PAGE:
U.S. auto safety regulators in April 2021 asked Tesla Inc (TSLA.O) about incidents involving its cars striking parked emergency vehicles while using Autopilot months before it opened a formal probe, according to a letter recently made public.
The National Highway Traffic Safety Administration (NHTSA) sent Tesla an eight-page letter seeking a meeting and answers “to properly assess these recent incidents and to better understand how Tesla’s planned updates would increase driver attentiveness and reduce the risk of collisions with stationary emergency vehicles.”
NHTSA opened a formal preliminary evaluation in August of 765,000 vehicles after about a dozen crashes in which Tesla cars struck stopped emergency vehicles when using its driver assistance system Autopilot. Earlier this month, NHTSA upgraded its probe into a total of 830,000 Tesla vehicles with Autopilot to an engineering analysis, a required step before it could seek a recall. NHTSA said this month it had identified six additional crashes involving emergency vehicles.
NHTSA has not released Tesla’s response, which was due by May 2021. Tesla has repeatedly sought confidential treatment for submissions to NHTSA.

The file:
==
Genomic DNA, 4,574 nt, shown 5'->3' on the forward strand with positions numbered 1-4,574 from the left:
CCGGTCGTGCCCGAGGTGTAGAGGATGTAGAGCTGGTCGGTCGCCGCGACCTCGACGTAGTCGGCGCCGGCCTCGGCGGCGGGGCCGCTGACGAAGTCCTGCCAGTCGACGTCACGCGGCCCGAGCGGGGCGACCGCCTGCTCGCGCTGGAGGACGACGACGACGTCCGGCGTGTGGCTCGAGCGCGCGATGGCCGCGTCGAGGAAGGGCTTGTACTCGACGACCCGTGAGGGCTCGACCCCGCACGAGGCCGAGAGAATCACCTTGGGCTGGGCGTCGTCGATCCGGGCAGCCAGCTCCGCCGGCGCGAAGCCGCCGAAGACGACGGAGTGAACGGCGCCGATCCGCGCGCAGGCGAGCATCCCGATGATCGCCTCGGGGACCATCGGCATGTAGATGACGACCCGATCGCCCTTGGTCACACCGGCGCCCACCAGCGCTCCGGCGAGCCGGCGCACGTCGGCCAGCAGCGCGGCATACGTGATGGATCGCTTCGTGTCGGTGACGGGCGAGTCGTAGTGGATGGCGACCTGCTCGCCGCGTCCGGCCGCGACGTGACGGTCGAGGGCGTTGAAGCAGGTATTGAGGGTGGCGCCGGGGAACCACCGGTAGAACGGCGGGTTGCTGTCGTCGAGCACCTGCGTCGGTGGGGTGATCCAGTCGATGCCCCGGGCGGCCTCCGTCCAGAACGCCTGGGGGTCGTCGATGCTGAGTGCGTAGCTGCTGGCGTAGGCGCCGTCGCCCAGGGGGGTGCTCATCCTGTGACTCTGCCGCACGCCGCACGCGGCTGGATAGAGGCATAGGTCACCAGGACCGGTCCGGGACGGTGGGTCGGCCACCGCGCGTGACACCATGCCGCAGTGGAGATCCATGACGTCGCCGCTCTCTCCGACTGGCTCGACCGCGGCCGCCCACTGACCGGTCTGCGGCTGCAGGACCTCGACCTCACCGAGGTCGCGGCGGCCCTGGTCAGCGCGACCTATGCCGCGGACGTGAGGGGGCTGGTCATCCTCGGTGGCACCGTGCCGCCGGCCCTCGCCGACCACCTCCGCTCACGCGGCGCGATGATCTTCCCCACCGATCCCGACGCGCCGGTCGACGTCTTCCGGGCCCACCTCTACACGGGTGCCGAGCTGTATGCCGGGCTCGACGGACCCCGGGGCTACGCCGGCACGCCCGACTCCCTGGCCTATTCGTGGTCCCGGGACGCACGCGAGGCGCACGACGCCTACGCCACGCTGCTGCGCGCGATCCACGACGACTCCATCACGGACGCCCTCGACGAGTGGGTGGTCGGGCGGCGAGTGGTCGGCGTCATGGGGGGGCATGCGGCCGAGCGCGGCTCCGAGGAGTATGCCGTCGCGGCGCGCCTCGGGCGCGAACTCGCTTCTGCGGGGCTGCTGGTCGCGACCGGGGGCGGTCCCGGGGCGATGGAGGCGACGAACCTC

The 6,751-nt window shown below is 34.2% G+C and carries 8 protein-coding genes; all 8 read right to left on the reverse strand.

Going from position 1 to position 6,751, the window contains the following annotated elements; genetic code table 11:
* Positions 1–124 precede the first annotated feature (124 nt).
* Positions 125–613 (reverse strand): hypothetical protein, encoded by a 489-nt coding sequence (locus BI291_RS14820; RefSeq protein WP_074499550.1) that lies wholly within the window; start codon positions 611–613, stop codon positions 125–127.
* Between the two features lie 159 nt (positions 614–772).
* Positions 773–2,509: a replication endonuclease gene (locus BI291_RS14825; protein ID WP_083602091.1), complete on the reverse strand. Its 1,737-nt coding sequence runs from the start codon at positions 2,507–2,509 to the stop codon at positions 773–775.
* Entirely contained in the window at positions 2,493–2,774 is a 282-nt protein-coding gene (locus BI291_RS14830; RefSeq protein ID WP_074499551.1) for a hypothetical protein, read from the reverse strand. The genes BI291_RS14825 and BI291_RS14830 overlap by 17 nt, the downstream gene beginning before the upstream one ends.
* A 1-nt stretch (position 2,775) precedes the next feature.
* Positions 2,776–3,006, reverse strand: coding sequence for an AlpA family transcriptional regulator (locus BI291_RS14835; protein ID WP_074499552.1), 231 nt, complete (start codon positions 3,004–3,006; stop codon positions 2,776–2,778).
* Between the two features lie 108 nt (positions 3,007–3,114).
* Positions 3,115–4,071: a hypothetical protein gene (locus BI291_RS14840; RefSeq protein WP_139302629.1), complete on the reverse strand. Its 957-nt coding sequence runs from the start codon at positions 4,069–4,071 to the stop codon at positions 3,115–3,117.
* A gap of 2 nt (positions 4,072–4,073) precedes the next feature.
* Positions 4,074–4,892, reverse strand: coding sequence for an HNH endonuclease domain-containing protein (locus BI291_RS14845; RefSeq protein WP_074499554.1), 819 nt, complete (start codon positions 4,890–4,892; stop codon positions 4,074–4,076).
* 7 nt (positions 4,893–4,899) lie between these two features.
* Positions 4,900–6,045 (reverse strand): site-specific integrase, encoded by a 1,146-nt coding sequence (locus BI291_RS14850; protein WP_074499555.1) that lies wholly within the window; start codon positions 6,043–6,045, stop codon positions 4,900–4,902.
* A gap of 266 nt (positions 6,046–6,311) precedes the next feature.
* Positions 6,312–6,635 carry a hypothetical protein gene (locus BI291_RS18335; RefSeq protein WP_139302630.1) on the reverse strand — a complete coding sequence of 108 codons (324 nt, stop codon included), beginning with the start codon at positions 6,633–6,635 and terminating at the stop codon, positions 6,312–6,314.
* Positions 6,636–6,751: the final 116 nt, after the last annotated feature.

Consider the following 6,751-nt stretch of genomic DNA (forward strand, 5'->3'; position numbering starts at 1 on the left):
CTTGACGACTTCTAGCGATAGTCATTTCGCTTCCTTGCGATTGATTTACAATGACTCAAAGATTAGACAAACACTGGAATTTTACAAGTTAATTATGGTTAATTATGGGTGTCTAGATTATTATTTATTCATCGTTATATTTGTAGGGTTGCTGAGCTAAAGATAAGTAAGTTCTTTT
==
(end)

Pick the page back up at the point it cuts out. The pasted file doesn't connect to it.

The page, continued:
Tesla, which has disbanded its press office, did not respond to a request for comment. NHTSA did not immediately answer whether Tesla met with the agency after its April request.
The April 2021 letter sought details on Autopilot sales, usage and crash statistics, all planned updates and a “detailed chronology of changes made to driver state monitoring.” It included seven crashes with emergency vehicles that were among those listed by NHTSA in August and also sought answers about five other “inattentive driver” crashes.
NHTSA asked questions about driver actions in those crashes and “the effect, if any, that Tesla’s recently proposed countermeasures would have had on the outcome of the incident.”
The auto safety agency said in June evidence suggested drivers in most crashes under review had complied with Tesla’s alert strategy that seeks to compel driver attention, raising questions about its effectiveness.
NHTSA has reports of 16 crashes, including seven injury incidents and one death, involving Tesla vehicles in Autopilot that had struck stationary first-responder and road maintenance vehicles.
Tesla says Autopilot allows vehicles to brake and steer automatically within their lanes but does not make them capable of driving themselves.